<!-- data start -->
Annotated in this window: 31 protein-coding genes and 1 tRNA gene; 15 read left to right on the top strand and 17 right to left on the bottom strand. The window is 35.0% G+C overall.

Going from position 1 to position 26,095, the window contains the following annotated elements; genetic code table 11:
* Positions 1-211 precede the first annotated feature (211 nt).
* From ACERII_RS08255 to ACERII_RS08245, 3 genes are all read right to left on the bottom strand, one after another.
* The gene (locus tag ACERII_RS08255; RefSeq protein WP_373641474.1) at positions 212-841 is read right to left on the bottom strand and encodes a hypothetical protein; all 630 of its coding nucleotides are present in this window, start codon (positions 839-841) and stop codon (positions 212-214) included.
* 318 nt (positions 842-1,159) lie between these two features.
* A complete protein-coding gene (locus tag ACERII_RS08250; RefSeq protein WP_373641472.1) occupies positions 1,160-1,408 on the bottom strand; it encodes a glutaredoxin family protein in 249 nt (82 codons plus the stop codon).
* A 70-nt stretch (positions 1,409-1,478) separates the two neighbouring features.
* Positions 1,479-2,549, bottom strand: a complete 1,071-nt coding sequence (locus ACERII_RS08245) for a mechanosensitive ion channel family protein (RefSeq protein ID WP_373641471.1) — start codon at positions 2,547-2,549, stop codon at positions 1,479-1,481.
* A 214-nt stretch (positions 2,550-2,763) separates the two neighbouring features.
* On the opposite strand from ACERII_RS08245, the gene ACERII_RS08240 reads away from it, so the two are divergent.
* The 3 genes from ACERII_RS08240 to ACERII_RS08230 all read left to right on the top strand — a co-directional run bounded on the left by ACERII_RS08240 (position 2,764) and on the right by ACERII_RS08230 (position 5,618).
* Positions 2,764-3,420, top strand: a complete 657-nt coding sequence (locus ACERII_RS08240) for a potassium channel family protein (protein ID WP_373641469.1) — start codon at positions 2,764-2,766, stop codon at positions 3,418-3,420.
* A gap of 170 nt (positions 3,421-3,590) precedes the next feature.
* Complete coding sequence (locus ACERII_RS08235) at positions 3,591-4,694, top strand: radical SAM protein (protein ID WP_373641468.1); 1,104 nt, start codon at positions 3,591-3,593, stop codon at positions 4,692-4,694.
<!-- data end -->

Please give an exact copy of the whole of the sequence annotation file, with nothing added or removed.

Annotated in this window: 31 protein-coding genes and 1 tRNA gene; 15 read left to right on the top strand and 17 right to left on the bottom strand. The window is 35.0% G+C overall.

Going from position 1 to position 26,095, the window contains the following annotated elements; genetic code table 11:
* Positions 1-211 precede the first annotated feature (211 nt).
* From ACERII_RS08255 to ACERII_RS08245, 3 genes are all read right to left on the bottom strand, one after another.
* The gene (locus tag ACERII_RS08255; RefSeq protein WP_373641474.1) at positions 212-841 is read right to left on the bottom strand and encodes a hypothetical protein; all 630 of its coding nucleotides are present in this window, start codon (positions 839-841) and stop codon (positions 212-214) included.
* 318 nt (positions 842-1,159) lie between these two features.
* A complete protein-coding gene (locus tag ACERII_RS08250; RefSeq protein WP_373641472.1) occupies positions 1,160-1,408 on the bottom strand; it encodes a glutaredoxin family protein in 249 nt (82 codons plus the stop codon).
* A 70-nt stretch (positions 1,409-1,478) separates the two neighbouring features.
* Positions 1,479-2,549, bottom strand: a complete 1,071-nt coding sequence (locus ACERII_RS08245) for a mechanosensitive ion channel family protein (RefSeq protein ID WP_373641471.1) — start codon at positions 2,547-2,549, stop codon at positions 1,479-1,481.
* A 214-nt stretch (positions 2,550-2,763) separates the two neighbouring features.
* On the opposite strand from ACERII_RS08245, the gene ACERII_RS08240 reads away from it, so the two are divergent.
* The 3 genes from ACERII_RS08240 to ACERII_RS08230 all read left to right on the top strand — a co-directional run bounded on the left by ACERII_RS08240 (position 2,764) and on the right by ACERII_RS08230 (position 5,618).
* Positions 2,764-3,420, top strand: a complete 657-nt coding sequence (locus ACERII_RS08240) for a potassium channel family protein (protein ID WP_373641469.1) — start codon at positions 2,764-2,766, stop codon at positions 3,418-3,420.
* A gap of 170 nt (positions 3,421-3,590) precedes the next feature.
* Complete coding sequence (locus ACERII_RS08235) at positions 3,591-4,694, top strand: radical SAM protein (protein ID WP_373641468.1); 1,104 nt, start codon at positions 3,591-3,593, stop codon at positions 4,692-4,694.